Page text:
The Qinghai‐Tibet Plateau is called the “Roof of the World”. Besides livestock production, this high plateau also provides a variety of other ecosystem services, including fiber production, carbon sequestration, maintenance of the biodiversity (conservation), and recreation.
Alpine grasslands in the Qinghai Tibet Plateau have however been regionally degrading. In the 1990s, the degraded grassland area was estimated to be approximately 4.0 × 107 to 6.0 × 107 ha, about 33% of the total grassland on the Qinghai‐Tibet Plateau.
From 1981 to 2004 in Northern Tibet, some areas of the high plateau experienced particularly high levels of degradation, which resulted in degraded alpine grasslands accounted for 50.8% of the total grassland area, and severely to extremely severely degraded grasslands accounted for 9.7% of this area.
Tibetan grassland degradation had occurred in the forms of losses in plant species richness (i.e., species diversity), increase in native unpalatable and poisonous plants, and decline in livestock productivity, accelerated soil erosion, and shrub invasion.
In an attempt to alleviate the problem of grassland degradation on the Qinghai‐Tibet Plateau in China, state and local authorities in 2003, initiated the “Retire Livestock and Restore Pastures” ecological engineering program, requiring the use of enclosure fencing to enable grazing exclusion and rotational grazing.
A five‐year controlled grazing experiment was conducted to determine the effects of this program on (1) sheep live weight gain; and (2a) standing herbage biomass; and (2b) species diversity. Effects of temporal within‐year variation in precipitation and temperature on livestock productivity, standing herbage biomass, and species diversity were also investigated.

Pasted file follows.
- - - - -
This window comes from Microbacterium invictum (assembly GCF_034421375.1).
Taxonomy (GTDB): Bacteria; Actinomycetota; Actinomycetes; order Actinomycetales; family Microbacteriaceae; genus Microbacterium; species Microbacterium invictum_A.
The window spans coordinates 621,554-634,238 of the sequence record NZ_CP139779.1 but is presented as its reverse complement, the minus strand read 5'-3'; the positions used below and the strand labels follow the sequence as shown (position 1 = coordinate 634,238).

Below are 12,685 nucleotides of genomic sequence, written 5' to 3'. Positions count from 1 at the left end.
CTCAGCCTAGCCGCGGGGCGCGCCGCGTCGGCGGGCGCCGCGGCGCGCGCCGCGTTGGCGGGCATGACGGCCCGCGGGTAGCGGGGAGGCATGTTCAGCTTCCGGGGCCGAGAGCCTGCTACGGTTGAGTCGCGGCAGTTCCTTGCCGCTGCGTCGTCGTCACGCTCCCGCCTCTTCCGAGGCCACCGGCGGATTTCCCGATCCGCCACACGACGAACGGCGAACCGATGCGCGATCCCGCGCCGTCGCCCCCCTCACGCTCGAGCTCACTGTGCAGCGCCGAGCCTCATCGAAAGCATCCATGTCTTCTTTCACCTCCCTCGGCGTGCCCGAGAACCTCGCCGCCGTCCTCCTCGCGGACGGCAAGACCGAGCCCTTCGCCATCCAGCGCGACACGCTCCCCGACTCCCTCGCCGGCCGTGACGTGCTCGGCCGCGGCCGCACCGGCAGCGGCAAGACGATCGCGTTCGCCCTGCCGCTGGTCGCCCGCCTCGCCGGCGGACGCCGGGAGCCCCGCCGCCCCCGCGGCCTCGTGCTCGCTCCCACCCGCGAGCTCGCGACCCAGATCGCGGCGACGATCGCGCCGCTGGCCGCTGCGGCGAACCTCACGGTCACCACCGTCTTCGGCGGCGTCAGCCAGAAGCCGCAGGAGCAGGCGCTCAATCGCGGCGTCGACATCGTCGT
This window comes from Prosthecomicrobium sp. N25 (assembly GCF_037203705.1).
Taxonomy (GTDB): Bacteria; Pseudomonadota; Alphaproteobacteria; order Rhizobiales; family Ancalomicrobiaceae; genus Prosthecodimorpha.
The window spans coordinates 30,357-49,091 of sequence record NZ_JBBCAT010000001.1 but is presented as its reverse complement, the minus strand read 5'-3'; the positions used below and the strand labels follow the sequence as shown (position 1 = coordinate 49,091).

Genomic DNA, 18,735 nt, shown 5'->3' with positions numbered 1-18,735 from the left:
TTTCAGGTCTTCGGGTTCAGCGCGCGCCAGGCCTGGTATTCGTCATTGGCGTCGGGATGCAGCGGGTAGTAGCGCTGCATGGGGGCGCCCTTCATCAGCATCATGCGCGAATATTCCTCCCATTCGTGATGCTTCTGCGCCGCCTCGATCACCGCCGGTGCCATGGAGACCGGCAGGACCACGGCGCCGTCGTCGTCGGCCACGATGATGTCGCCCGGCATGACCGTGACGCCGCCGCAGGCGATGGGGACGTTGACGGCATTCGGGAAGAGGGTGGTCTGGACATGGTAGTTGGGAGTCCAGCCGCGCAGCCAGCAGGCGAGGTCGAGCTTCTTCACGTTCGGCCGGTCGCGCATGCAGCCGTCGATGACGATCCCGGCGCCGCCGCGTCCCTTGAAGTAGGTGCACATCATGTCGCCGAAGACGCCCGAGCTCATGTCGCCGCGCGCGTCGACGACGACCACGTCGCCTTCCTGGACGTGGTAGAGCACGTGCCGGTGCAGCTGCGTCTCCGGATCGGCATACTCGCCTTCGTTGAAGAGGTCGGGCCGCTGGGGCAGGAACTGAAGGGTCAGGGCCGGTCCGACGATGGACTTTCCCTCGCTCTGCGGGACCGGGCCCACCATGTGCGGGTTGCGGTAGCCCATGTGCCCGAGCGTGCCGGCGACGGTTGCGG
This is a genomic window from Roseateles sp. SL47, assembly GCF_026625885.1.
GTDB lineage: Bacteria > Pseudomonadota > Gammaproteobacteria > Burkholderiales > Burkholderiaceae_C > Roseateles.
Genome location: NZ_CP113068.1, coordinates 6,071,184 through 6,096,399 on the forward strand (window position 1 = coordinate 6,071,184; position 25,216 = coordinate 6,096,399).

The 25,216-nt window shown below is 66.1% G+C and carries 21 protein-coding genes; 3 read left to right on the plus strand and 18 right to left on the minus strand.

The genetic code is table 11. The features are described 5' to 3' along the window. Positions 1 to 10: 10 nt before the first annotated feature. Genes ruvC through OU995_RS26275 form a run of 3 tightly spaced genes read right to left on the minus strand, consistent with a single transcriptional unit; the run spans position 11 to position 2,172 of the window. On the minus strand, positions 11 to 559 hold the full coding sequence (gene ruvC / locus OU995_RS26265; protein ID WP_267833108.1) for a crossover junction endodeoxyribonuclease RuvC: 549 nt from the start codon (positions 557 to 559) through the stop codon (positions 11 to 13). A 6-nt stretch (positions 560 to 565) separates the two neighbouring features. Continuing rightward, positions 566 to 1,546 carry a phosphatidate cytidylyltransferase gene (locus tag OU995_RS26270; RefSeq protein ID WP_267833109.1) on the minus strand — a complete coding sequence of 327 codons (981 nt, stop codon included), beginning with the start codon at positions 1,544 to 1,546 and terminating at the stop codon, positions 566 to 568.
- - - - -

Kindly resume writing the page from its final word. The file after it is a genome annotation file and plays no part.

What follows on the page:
At the end of 5 yr, grazing exclusion showed no significant difference in standing herbage biomass or in species diversity, compared with either continuous grazing or rotational grazing. Rotational grazing at the high stocking rate significantly promoted sheep live weight gain per hectare, but not per sheep; neither standing herbage biomass, nor species diversity, whether under continuous (i.e., traditional) or rotational grazing, showed a significant difference.
Under rotational grazing, higher standing herbage biomass and species diversity were required to maintain or increase sheep liveweight, compared with continuous grazing. Temporal distribution of precipitation and temperature had more influence on alpine grassland parameters, than did grazing.
Results of this study suggest that herders’ local traditional knowledge and expertise might be useful in modifying Government guidelines to fine tune grazing management with the dynamics of the alpine meadow ecosystem, and that it is important to consider equilibrium and non‐equilibrium theory in formulating a policy which benefits both herders and grassland.
Traditional continuous grazing at a carefully chosen light stocking rate appears to be the most appropriate way to manage livestock and grassland in this region.
Photo of typical landscape in the Qinghai‐Tibet Plateau is by StateStreet via Wikipedia.